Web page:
Thursday, 20 December 2012

Kathleen Cooks, a conference and a cat: the Third Discover Academic Research Training and Support Conference 28-29 June 2012

This posting is enabled through the kind permission of Jess Emerton who received financial assistance from the Kathleen Cooks Bequest Fund to attend the DARTS3 conference in June 2012. This is Jess' report from the Conference.

Attending conferences is expensive, so I’m grateful to Kathleen Cooks, a librarian in Llandudno, who bequeathed a sum of money for the benefit of libraries and librarians in the country because one of the ways the money is used by CILIP Wales is funding librarians to attend conferences.  My recent application was successful and I was delighted to receive the award, mainly because the costs would be greatly reduced for my institution but also because it recognised the value of my attendance and the strength of my application.  If anyone else is thinking of applying for the Kathleen Cooks funding, I would recommend doing so.  The application process was straightforward and CILIP Wales were very helpful throughout.

The conference was the Third Discover Academic Research Training and Support Conference (DARTS 3) on the subject of library support for research in Higher Education.  It was held on the 28th and 29th of June 2012 in Dartington Hall, Devon.  The conference was organised by CILIP University, College and Research Group, South West (now part of the new Academic and Research Libraries Group).

 And the cat of the title?  Well, it was a resident moggy who wandered amiably in and out of the conference room during the sessions and was a symbol, for a cat lover like myself, of the engaging nature of the conference.  Those who organised the conference managed to combine a friendly, relaxed atmosphere with an interesting programme and a beautiful venue (see photos!)  It was a place where conversations about research support and wider aspects of librarianship could, and did, prosper and for a fairly inexperienced conference attendee like myself, the discussions I had and the connections I made alongside the formal sessions meant it was an ideal example of the benefits of taking time out to attend such an event.

I identified three main themes within the conference: librarians in new roles, research data management and supporting researchers:

Librarians in new roles

The Research Libraries UK (RLUK) recent major report ‘Re-skilling for Research’ looked at the changing needs of researchers and what we as librarians can do to better support researchers within our institutions.  Some of this may involve new roles for librarians and three of the sessions explored ideas around this.

The RLUK report was used as a basis for an activity in the session run by Neil Smyth from the University of Nottingham which was about engaging with business.  In the activity we highlighted which of the potential new roles were new, challenging or scary and Neil then went on to talk about the opportunities which can be created by taking on new roles.  He gave examples of working with researchers in new ways such as attending meetings to discuss highlight notices (intended to stimulate research proposals under specified themes) and taking on actions such as contacting a commercial partner (Neil brought in a publishing partner for one project).  This was a different slant on librarianship, which highlighted that it is part of the role of an academic to engage with business, so it should also be part of our role in supporting their research.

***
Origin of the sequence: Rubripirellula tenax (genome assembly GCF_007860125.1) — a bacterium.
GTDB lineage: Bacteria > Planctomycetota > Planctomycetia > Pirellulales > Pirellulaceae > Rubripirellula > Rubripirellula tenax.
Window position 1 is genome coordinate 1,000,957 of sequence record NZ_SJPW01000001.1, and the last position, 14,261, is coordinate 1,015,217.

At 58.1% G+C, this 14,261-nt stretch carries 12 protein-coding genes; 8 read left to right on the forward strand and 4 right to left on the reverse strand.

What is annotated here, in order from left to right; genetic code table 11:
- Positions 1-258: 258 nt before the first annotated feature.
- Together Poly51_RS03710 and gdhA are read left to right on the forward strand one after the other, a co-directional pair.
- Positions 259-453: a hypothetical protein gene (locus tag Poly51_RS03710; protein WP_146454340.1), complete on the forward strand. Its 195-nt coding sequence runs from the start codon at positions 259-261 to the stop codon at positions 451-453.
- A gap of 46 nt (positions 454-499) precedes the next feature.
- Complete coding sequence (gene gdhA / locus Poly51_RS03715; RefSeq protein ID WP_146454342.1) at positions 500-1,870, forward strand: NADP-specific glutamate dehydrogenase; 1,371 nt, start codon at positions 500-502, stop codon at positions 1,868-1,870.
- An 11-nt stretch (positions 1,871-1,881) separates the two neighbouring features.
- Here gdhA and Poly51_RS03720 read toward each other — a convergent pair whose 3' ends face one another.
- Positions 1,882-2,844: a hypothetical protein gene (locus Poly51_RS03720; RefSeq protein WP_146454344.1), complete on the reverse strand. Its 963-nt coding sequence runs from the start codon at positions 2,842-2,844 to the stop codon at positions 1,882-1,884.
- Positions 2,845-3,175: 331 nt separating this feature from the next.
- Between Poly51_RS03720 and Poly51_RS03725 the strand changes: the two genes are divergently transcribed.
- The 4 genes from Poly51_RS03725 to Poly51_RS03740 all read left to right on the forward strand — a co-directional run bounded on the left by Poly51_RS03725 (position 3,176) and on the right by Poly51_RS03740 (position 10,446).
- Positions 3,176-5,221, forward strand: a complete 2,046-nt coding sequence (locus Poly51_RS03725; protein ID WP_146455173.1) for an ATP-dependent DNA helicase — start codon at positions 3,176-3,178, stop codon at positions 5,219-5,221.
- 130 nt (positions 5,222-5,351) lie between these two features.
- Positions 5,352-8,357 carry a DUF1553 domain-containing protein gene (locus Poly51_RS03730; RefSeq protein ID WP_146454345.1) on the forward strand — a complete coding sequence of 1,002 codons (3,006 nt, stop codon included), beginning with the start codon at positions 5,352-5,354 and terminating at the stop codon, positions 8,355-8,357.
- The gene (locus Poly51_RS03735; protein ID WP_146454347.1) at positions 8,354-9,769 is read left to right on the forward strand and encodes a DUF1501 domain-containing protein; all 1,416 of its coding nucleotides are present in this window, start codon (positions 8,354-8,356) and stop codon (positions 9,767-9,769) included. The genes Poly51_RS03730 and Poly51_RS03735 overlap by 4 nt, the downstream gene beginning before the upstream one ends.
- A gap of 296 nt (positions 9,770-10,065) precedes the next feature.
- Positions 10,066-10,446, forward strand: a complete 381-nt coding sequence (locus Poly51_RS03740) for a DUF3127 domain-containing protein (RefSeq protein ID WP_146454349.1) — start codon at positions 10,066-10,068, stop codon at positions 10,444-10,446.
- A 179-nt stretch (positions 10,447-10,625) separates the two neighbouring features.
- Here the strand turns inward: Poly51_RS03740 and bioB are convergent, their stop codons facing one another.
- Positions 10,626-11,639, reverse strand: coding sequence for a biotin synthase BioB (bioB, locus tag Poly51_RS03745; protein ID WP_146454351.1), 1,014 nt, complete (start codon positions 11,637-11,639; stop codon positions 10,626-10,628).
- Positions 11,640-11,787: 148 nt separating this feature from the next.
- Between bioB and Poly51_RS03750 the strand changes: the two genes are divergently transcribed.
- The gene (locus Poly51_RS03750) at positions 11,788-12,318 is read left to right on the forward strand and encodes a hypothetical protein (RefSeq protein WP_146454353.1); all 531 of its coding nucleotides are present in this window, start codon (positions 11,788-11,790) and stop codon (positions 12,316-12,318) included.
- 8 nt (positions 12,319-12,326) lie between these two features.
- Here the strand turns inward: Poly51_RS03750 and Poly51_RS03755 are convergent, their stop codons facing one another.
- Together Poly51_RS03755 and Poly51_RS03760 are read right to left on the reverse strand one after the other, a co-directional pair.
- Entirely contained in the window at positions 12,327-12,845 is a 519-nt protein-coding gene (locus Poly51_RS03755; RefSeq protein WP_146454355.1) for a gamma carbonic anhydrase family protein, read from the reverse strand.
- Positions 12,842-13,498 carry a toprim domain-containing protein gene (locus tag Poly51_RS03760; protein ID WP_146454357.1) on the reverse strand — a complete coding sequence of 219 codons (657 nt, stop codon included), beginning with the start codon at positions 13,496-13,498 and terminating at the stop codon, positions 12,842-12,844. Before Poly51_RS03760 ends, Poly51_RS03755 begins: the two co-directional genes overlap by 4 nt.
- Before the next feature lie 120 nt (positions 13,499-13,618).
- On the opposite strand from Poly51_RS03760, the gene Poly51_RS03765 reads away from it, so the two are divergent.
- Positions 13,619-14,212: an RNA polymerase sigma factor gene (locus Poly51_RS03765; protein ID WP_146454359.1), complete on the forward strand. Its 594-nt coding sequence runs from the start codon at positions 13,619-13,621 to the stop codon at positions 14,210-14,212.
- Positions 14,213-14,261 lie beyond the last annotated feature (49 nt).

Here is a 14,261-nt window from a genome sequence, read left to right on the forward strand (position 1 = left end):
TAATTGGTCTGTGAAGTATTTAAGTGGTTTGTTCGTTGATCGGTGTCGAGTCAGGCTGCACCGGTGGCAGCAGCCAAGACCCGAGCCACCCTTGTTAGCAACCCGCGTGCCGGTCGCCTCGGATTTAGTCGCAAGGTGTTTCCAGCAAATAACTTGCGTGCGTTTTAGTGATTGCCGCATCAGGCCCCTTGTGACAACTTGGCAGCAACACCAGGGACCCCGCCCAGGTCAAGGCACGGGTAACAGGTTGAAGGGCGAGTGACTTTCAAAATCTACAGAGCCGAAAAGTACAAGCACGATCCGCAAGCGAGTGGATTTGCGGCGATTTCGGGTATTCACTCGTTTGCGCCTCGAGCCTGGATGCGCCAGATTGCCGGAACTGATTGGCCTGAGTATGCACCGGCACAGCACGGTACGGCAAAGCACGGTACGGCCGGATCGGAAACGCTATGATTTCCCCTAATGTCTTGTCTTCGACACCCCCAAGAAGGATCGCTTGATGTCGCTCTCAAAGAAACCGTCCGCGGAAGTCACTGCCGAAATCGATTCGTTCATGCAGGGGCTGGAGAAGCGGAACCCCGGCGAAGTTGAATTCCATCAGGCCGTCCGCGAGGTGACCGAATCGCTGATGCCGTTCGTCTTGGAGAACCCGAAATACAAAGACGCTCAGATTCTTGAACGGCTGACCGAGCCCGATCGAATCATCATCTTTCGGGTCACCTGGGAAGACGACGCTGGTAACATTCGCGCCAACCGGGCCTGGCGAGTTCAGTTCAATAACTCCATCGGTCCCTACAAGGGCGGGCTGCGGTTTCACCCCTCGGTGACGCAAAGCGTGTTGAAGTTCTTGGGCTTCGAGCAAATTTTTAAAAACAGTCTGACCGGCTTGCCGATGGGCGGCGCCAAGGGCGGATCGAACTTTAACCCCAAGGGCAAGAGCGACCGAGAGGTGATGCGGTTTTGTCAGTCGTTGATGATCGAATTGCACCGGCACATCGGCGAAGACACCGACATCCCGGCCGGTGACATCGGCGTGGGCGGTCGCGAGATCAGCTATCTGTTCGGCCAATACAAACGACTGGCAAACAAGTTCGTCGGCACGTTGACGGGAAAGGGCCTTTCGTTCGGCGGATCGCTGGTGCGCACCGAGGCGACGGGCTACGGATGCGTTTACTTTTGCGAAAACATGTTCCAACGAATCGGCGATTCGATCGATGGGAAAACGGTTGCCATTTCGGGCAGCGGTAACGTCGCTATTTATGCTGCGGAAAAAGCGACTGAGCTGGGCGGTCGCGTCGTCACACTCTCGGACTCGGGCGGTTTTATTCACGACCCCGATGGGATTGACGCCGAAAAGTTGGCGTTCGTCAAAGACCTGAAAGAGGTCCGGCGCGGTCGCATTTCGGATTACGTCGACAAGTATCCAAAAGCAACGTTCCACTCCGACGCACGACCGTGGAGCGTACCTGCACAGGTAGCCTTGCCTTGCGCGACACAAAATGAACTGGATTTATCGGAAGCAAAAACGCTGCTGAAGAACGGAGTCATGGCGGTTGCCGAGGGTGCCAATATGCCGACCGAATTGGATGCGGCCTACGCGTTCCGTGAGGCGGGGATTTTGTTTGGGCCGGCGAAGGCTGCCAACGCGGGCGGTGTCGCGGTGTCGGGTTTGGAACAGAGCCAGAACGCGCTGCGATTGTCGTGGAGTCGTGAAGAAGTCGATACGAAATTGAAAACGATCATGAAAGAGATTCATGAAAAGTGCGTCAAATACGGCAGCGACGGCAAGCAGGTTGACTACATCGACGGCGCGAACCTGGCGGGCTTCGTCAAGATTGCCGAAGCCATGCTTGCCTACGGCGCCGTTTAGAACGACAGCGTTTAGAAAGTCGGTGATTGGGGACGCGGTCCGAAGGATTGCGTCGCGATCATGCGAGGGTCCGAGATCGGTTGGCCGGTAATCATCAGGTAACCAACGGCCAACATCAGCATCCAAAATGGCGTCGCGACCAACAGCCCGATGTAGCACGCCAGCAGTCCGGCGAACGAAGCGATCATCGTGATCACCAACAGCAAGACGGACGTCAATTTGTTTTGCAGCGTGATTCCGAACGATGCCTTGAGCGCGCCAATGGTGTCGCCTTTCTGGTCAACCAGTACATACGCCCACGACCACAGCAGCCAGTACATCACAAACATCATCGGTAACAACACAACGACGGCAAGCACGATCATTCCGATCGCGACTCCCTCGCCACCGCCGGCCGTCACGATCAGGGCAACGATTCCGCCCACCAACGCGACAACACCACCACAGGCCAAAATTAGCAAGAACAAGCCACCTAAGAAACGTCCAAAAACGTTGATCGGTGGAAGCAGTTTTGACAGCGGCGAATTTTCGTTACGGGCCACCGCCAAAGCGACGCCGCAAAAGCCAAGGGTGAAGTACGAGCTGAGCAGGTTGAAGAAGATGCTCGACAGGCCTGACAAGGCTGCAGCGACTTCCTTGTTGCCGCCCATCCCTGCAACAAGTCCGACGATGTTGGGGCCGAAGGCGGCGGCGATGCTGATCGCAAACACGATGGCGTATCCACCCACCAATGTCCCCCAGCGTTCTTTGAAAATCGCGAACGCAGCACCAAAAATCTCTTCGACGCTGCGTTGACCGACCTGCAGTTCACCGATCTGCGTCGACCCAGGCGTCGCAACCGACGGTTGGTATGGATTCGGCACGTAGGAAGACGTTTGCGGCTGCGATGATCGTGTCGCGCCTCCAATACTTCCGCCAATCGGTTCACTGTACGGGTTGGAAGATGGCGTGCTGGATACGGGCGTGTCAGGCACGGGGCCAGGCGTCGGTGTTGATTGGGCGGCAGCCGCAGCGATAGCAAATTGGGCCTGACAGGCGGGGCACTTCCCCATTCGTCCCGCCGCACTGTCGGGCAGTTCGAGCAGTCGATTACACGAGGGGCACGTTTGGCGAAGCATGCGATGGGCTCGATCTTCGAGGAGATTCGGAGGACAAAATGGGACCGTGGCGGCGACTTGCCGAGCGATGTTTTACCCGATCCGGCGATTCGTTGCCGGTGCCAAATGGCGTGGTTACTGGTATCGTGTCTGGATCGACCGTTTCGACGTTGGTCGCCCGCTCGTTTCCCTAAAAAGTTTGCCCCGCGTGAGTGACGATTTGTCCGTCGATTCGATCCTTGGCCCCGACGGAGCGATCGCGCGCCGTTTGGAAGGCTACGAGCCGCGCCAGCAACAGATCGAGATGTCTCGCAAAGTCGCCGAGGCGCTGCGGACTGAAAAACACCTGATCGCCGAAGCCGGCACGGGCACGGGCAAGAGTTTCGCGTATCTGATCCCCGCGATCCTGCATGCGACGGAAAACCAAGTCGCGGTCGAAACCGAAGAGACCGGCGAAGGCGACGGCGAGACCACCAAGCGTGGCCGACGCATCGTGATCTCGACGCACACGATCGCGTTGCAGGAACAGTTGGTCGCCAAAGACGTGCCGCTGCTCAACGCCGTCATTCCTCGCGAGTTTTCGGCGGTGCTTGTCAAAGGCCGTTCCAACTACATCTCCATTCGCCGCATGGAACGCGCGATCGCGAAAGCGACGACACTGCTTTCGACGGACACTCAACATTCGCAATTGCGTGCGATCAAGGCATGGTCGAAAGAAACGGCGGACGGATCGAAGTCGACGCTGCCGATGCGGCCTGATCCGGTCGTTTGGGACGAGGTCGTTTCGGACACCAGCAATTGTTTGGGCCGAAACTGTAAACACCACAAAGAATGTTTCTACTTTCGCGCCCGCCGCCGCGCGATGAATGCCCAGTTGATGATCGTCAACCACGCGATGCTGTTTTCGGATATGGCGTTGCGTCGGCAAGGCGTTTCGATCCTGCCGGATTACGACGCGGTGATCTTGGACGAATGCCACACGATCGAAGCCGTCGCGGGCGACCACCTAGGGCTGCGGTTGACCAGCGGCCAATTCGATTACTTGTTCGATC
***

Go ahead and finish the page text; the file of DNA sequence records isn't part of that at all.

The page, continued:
Another new role could be supporting researchers using social media and Jez Cope talked about the Connected Researcher workshops he runs at the University of Bath (similar to our own Connected Researcher workshops).  I liked the way Jez ran the activities in the workshops.  He gave the researchers a goal he wanted them to achieve and they got there through working things out for themselves and helping each other rather than via instructions.  For example he just asked them to send a tweet (with the workshop hashtag) rather than going through step-by-step how to use twitter.  Other useful interactions then happened naturally.  This approach was something to think about in relation to the teaching I do.

Three extra links from Jez’s session worth sharing: the Diigo bookmarks from his workshops, the RIN report ‘Social media: a Guide for researchers’; a data sharing web site called ‘Figshare’ which could be used to upload data associated with research papers. 

What about librarians as researchers?  Miggie Pickton from the University of Northampton used her session to ask us to consider the benefits of carrying out research ourselves and we came up with a huge number, both to the individual, the organisation and the profession.  During another activity we thought about the barriers to carrying out research, but for each barrier Miggie made us come up with a possible solution which led to a very positive session.  Miggie also talked about the successful Library and Learning Services conference held recently at Northampton.  It was inspiring to hear about the focus on research at Northampton, where it is an objective in appraisals and senior staff are expected to bid for funding, conduct research projects, present at conferences and publish.